If a planning application is refused permission, or conditions are attached to the permission that restrict the development in some way, the applicant may decide to appeal.
The Planning Inspectorate can deal with an appeal in one of three ways; through written representations, with an informal hearing, or by ordering a public inquiry. In each case, an inspector is appointed to preside over the appeal and take the final decision. In exceptional circumstances, the decision is referred to the Secretary of State.
If a public inquiry is held, anyone who wants their opinion to be taken into account by the inspector has the right to present their case there. There are steps you can take to ensure you put your case as well as possible.
Whenever an inquiry is called, the local authority must draw up a timetable of proceedings and distribute copies to all interested parties. If you have not been involved prior to this stage, contact your local planning department for the timetable. As a witness, you must provide a document known as a proof of evidence, which will be sent to all other parties three weeks before the inquiry. Your proof of evidence is a written account of the case you want to put before the inspector at the inquiry,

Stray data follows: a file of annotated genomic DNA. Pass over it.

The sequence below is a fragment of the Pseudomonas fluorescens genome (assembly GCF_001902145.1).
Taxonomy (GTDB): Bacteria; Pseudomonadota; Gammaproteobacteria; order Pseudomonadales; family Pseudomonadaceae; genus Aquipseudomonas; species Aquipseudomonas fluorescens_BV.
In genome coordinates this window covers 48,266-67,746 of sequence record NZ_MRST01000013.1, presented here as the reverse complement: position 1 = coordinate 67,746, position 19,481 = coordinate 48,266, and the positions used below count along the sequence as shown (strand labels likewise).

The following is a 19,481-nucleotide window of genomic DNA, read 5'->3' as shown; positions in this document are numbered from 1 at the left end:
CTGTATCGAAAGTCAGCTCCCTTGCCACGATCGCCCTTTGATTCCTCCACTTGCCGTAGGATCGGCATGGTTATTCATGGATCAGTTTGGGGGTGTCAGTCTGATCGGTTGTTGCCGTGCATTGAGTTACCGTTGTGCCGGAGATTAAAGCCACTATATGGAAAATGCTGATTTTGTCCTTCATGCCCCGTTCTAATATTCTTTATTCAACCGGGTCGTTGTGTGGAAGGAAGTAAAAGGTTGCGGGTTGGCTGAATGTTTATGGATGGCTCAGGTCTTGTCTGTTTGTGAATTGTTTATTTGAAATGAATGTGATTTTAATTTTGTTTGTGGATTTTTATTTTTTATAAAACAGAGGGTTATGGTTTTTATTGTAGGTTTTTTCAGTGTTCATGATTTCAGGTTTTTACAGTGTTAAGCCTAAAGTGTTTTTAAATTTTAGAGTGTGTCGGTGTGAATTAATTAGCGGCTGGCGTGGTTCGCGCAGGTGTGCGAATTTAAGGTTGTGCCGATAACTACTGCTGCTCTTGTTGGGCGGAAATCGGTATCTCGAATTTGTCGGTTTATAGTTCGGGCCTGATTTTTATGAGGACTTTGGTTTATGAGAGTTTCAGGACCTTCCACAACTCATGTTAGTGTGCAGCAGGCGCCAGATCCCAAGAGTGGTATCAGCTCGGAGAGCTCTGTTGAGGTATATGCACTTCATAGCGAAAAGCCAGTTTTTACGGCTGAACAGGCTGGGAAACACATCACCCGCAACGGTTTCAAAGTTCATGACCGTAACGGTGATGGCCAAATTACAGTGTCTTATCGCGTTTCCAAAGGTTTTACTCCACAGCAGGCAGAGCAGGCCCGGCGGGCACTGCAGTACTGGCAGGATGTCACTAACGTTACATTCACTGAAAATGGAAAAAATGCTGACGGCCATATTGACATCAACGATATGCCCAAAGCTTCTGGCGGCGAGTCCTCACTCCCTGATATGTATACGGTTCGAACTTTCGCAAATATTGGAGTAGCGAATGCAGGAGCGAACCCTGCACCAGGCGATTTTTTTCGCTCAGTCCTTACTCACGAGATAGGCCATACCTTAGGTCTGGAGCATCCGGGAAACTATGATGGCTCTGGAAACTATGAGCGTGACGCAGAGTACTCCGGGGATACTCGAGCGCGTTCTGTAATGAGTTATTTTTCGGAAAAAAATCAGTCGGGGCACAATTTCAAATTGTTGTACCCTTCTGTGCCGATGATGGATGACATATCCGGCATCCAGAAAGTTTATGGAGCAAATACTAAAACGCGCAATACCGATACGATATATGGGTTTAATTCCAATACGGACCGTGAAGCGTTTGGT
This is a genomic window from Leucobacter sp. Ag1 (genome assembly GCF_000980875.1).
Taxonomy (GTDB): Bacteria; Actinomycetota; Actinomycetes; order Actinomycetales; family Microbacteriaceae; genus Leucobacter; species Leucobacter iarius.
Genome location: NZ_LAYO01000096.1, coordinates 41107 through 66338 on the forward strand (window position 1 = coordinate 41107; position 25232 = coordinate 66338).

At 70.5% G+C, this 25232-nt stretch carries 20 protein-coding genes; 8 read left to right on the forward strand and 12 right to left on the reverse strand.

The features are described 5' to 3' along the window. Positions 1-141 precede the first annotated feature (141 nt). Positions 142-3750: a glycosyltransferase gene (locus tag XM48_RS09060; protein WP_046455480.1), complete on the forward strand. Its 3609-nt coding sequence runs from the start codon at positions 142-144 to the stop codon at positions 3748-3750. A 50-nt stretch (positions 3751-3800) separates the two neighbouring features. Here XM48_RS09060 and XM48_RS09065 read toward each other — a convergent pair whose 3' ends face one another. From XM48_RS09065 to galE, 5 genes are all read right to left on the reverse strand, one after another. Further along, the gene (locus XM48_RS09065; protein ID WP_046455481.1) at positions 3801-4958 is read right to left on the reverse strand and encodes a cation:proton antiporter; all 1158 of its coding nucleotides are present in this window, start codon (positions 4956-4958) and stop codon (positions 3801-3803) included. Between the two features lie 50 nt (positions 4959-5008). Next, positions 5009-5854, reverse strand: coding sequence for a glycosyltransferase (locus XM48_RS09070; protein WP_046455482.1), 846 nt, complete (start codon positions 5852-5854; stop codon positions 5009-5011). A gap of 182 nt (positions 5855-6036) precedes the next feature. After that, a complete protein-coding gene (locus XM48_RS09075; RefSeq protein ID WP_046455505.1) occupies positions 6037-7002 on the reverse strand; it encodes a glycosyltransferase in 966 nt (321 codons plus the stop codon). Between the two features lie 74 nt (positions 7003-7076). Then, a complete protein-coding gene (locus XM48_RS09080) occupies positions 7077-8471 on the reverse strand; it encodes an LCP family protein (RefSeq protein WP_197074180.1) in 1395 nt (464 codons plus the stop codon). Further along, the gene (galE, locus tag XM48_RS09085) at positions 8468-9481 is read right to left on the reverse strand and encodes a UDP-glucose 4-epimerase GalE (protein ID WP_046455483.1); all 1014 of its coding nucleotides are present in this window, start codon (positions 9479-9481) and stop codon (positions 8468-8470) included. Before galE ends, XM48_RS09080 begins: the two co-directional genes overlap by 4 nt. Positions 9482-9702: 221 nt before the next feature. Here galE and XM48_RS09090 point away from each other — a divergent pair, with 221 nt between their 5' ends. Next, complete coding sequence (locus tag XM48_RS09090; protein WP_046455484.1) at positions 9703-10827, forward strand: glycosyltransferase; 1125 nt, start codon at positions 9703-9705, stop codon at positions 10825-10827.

Prepare your proof of evidence carefully and you will be well equipped to make your case orally on the day
In the three weeks before the inquiry, you will also have an opportunity to examine the 'statements of case' and proofs of evidence prepared by all the other inquiry participants. You can draw on this evidence to strengthen your own case and to prepare yourself to tackle opposing arguments. If for some reason you cannot appear at the inquiry, and no one else can appear for you, you may choose to submit written evidence only.